My Story: Beans and Rice

contributed by Melanie J.

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With many families trying to fight inflation at the grocery store, I have seen lots of posts about "going veggie" a few meals a week or eating beans and rice. Some posts I have seen online have lamented about beans and rice as a boring meal, something that would be unbearable for even one meal a week. Here are some tips that are sure to make basic beans and rice the family favorite in your household!

Use dry beans. If you really want to reap the financial benefits of eating rice and beans, try using dried beans. Many times a bag of dried beans is the same cost as a can of beans. You can get many meals from a bag of dried beans, instead of one meal from the recipe-ready can. You can make dried beans recipe ready by presoaking them. Instead of just soaking enough for one recipe, soak the whole bag, and freeze the remainder in 14-ounce portions. (The size of a supermarket can of beans.)

Use real rice. The same principal holds true for rice. Large bags of plain white or brown rice are more cost effective than boxes of rice that come with spices. Use your savings to purchase fresh veggies like onions, peppers, and tomatoes for flavoring the rice.

Add flavor. For basic rice and beans, turn to recipes that kick up the flavor a notch, such as Cuban Black Beans and Rice or Ranch Style Beans.

Think outside the box. There are many variations of rice and beans, but it may be the case that after a while your family tires of looking at rice and beans on a plate, even if it tastes good. That's when you have to get creative. The reason beans and rice is a cost-effective meal is because it makes a complete protein, therefore eliminating the need for meat. Make a few simple changes to the presentation of basic beans and rice, and you have a cost-effective meal that the whole family will love.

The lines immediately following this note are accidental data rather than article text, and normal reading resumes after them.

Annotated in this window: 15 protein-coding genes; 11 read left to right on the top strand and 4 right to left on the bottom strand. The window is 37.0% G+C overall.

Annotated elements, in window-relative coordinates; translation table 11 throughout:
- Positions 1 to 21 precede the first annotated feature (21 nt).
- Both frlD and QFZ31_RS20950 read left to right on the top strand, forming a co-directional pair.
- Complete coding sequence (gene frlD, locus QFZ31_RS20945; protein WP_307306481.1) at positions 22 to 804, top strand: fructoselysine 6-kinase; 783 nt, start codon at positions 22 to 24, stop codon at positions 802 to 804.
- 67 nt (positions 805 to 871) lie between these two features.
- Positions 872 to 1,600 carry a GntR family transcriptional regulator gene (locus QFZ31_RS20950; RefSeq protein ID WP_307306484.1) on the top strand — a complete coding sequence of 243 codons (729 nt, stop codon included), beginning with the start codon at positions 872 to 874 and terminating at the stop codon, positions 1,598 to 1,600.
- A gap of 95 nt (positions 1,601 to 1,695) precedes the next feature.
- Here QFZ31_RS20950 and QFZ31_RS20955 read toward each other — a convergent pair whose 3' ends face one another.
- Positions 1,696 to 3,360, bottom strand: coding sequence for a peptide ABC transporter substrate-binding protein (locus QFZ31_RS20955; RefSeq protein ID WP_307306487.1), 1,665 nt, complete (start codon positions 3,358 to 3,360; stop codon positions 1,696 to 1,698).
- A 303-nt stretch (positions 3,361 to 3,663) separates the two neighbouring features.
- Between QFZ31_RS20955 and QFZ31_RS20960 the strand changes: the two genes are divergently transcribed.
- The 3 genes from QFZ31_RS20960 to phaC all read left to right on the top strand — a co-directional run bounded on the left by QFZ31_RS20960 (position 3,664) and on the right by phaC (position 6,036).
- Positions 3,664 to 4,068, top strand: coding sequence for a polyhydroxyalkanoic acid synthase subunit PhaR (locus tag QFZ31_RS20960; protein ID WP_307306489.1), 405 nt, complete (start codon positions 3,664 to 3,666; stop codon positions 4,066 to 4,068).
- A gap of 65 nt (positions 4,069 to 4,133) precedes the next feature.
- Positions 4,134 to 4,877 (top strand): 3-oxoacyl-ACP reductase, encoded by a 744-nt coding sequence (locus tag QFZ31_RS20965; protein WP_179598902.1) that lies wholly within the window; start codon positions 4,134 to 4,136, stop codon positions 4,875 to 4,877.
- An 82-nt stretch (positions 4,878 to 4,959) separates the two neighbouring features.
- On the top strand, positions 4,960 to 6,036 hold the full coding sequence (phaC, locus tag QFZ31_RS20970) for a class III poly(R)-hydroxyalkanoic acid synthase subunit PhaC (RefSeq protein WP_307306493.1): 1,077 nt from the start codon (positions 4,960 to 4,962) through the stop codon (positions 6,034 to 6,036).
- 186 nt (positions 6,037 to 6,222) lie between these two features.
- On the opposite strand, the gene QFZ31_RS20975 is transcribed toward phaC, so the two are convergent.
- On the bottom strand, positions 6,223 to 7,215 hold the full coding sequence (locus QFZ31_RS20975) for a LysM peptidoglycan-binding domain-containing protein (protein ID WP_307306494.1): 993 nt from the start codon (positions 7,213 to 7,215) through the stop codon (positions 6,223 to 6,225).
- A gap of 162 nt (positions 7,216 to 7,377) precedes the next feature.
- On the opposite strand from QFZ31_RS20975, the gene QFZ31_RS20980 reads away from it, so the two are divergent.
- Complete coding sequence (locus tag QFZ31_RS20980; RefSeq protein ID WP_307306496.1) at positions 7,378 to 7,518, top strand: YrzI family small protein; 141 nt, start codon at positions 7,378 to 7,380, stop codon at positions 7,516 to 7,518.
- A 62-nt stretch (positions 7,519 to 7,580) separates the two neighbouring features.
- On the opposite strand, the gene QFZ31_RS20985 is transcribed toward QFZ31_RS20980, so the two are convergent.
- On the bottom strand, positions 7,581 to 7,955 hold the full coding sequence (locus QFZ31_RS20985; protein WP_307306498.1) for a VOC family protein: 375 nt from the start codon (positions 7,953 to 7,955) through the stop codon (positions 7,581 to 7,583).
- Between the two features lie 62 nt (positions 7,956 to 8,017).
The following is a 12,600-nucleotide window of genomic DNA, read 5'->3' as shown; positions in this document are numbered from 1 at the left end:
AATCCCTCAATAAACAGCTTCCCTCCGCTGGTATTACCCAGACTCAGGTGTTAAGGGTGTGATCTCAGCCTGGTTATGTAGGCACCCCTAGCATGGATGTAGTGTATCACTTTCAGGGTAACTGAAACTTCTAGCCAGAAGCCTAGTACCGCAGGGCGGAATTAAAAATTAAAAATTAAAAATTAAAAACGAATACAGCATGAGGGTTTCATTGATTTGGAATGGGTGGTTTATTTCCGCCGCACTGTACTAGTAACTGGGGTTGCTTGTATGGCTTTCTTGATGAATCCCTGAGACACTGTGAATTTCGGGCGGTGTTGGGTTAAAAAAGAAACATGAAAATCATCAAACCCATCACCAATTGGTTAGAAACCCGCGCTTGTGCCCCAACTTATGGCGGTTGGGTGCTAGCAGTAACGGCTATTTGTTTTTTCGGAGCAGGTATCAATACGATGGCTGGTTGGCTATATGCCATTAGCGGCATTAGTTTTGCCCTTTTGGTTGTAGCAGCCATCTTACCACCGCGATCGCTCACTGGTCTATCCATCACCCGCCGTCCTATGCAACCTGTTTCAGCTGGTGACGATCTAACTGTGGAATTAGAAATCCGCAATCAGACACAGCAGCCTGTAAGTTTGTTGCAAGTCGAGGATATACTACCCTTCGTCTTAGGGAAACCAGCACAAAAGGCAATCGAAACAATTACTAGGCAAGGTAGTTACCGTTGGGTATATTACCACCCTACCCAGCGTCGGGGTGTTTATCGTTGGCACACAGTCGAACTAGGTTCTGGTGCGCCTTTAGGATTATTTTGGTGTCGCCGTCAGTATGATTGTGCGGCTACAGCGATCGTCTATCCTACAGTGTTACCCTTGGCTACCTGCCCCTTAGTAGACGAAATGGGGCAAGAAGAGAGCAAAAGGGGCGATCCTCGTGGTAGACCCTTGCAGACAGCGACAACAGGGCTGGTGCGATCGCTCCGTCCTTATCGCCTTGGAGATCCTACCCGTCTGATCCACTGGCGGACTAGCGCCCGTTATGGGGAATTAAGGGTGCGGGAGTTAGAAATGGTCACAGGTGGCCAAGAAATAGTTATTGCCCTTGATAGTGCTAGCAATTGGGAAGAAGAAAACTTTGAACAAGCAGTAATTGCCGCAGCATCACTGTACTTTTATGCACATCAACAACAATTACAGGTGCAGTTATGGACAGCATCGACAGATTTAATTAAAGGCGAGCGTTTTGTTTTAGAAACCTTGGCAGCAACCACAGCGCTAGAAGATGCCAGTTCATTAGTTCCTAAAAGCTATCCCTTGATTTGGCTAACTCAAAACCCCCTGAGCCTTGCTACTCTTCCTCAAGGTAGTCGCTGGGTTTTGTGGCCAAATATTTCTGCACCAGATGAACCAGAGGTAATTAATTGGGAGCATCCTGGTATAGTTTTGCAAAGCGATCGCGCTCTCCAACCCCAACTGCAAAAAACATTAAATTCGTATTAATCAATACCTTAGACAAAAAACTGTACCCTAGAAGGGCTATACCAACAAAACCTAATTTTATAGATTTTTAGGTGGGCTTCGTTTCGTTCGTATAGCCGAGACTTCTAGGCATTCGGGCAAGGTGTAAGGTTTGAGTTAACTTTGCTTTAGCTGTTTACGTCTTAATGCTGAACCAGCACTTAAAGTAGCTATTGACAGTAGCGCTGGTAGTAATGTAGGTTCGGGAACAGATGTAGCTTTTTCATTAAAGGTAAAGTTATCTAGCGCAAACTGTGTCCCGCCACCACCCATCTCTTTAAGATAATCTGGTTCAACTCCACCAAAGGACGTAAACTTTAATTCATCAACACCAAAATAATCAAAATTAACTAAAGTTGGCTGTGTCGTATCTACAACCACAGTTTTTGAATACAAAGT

• Cheese and Bean Quesadillas with Spanish Rice and Broccoli: Tuck the beans inside a kid-friendly quesadilla for a rice and beans meal no one will refuse.

  • Veggie Soups: Beans can be a star ingredient in soups like Minestrone, Tortilla Soup, or Black Bean Soup. Add rice to the stew to create a more filling meal, or serve on the side where soup can be drizzled over the top. Otherwise, you can simply trade in the rice for a nice slice of whole grain bread to dip in the stew. This trade is in keeping with the beans-and-rice philosophy of serving wholesome, budget-friendly meals.

  • Veggie Chili or Nearly Veggie Chili: If you are already a fan of ground beef chili with an ample amount of beans, simply eliminate the beef and substitute an equal amount of beans. If your family feels it isn't chili without meat, simply cut the amount of meat in your favorite recipe by a quarter or half and substitute an equal amount of beans.

  • Veggie Burgers: This only counts as a low-cost meal if you make your own. What are the basic ingredients in your average veggie burger? Beans and rice. Never buy pre-made veggie burgers again! This recipe is a basic beans and rice burger, but you can also find more exciting versions with different flavors and additional ingredients.

  • Falafel: Again, it only counts as a low-cost meal if you make your own. Falafel is a tasty recipe made with garbanzo beans and lots of additional flavors from fresh veggies. Serve on pita bread with a side of rice.

  • Hummus: Hummus is a tasty treat that is easy to make if you have a blender or food processor. Serve hummus with fresh veggies, pita, and crackers for a snack.

I hope these tips have helped you think about beans and rice in a different way. Look for any recipes that feature beans instead of meat, or rice to bulk up a meal. Your grocery bill will fall without sacrificing enjoyable fare at the dinner table.

"My Story" is a regular feature of The Dollar Stretcher. If you have a story that could help save time or money, please send it to

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  • Not only are beans frugal, but also they're extremely good for you. They are typically low in fat and contain no cholesterol. Beans are also a good source of protein and can be a healthy substitute for meat, which has more fat and cholesterol.
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